Evaluation and application of the optical image profiler (OIP) a direct push probe for photo-logging UV-induced fluorescence of petroleum hydrocarbons

  • Wesley McCall
  • Thomas M. Christy
  • Daniel A. Pipp
  • Ben Jaster
  • Jeff White
  • James Goodrich
  • John Fontana
  • Sheryl Doxtader
Original Article


The presence of free phase petroleum fuels in the subsurface (often called light nonaqueous phase liquids/LNAPL) is a hazard in almost every town and city in the modern world. Leaking underground storage tanks and the resulting contamination and hazards have proven to be a challenge to investigate and remediate. One issue is adequately characterizing the presence and spatial extent of LNAPLs in the subsurface. Experience has shown that conventional soil coring methods and groundwater monitoring methods are fraught with limitations that can lead to significant errors in the estimation of the amount and spatial distribution of LNAPLs in the subsurface. This leads to the development of inaccurate conceptual site models and costly errors in remedial actions. A new direct push logging tool, the optical image profiler (OIP), has been developed to obtain high resolution site characterization data to more accurately define the presence and extent of LNAPLs in unconsolidated materials. The OIP system uses a downhole ultraviolet light-emitting diode to induce fluorescence of fuel LNAPL. A small complimentary metal–oxide–semiconductor camera mounted inside the probe behind a sapphire window captures photographic images of visible range fluorescence as the probe is advanced by direct push methods. In situ images of subsurface fuel fluorescence have not previously been available to the investigator and may further the understanding of LNAPL behavior. The OIP software also provides a log of percent area fluorescence (%AF) based on analysis of the images. An electrical conductivity (EC) dipole on the probe provides a log of bulk formation EC that is often a good indicator of formation lithology. The information presented here explains the basic design and operation of the OIP system in the field. Bench tests confirm the capability of the OIP system to detect a range of petroleum fuels. Field studies with the tandem EC and %AF logs are used to identify LNAPL and its migration pathways in the subsurface. These capabilities can improve the management and remediation of LNAPL-impacted sites and reduce long-term costs associated with cleanup and closure.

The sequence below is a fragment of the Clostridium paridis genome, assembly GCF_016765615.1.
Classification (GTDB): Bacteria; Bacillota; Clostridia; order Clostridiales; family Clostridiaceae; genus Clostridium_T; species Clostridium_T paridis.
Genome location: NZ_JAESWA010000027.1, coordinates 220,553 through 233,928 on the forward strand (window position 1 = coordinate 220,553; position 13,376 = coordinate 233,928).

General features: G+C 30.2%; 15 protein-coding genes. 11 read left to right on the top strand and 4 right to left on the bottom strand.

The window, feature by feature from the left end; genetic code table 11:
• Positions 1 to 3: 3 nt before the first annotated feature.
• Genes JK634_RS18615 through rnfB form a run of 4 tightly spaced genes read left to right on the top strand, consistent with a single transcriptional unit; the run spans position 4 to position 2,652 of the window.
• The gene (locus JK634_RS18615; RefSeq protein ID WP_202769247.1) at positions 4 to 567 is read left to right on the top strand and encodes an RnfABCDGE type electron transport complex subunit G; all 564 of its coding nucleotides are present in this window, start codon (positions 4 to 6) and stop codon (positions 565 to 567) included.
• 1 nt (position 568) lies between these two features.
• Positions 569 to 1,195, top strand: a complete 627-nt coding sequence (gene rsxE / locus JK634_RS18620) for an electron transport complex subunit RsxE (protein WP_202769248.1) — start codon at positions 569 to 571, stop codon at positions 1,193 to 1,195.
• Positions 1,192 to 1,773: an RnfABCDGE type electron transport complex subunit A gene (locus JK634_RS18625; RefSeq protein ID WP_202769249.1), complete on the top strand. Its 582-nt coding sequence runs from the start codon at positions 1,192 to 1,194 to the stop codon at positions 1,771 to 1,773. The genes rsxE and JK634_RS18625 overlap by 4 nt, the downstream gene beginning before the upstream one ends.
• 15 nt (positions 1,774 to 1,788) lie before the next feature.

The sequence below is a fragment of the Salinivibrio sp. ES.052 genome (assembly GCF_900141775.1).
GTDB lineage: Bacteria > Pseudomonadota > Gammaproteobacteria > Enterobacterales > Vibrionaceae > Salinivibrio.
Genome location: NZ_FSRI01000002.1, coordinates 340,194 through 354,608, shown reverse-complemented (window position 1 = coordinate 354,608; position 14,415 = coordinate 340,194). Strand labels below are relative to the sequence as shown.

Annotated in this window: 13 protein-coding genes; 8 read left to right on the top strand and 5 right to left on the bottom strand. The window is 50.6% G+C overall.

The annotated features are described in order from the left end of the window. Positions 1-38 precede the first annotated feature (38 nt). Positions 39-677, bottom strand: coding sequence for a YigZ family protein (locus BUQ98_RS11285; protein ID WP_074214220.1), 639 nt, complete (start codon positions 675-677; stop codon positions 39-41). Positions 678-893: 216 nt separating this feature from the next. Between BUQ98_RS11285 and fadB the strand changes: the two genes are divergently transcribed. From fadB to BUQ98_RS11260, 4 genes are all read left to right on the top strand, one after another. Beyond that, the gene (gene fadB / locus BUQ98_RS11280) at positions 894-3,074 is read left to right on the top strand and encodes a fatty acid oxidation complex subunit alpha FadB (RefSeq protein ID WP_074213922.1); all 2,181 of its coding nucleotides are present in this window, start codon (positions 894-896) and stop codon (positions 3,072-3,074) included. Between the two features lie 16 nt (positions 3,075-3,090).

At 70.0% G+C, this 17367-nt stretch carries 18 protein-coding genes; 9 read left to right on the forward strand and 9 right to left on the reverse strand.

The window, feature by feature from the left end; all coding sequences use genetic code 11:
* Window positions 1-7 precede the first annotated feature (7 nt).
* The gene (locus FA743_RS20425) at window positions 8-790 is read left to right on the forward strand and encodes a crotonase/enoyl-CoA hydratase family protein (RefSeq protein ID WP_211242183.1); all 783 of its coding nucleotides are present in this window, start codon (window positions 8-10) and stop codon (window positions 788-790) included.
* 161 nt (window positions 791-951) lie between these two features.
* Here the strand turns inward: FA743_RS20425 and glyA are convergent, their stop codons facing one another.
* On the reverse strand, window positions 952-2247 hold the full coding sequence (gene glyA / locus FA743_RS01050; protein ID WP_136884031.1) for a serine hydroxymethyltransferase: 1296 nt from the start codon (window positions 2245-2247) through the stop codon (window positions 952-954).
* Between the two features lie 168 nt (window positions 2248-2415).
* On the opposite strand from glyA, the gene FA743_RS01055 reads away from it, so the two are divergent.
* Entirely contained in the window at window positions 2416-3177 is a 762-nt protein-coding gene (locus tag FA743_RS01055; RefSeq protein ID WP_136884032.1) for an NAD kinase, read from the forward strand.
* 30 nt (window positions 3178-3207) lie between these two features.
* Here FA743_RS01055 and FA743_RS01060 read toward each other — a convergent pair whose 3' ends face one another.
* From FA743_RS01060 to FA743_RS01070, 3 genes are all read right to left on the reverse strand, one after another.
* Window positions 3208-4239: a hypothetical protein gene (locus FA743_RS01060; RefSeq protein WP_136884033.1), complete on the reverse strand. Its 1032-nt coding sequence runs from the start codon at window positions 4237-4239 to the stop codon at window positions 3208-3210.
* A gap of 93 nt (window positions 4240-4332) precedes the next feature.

Optical image profiler (OIP) UV-induced fluorescence Petroleum hydrocarbons Direct push Electrical conductivity(EC) Photo-logging LIF UVOST LNAPL 



The authors wish to express their appreciation to Dennis Grimm, former owner of the facility in Kalona, Iowa for providing site access and Impact 7G for providing the DP machine, operator and assistant for OIP logging and sampling at that facility. We also want to thank Stock Drilling for providing the DP machine and machine operator for the OIP logging activities at the facility in Michigan and Compliance Inc., Brighton, Michigan for their assistance in coordinating the effort at the Michigan facility.

Supplementary material

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Copyright information

© Springer-Verlag GmbH Germany, part of Springer Nature 2018

Authors and Affiliations

  1. 1.Geoprobe SystemsSalinaUSA
  2. 2.Iowa Department of Natural Resources/UST SectionDes MoinesUSA
  3. 3.VJ EngineeringIowa CityUSA
  4. 4.Vista GeoScienceDenverUSA
  5. 5.Remediation and Redevelopment DivisionMichigan Department of Environmental QualityJacksonUSA

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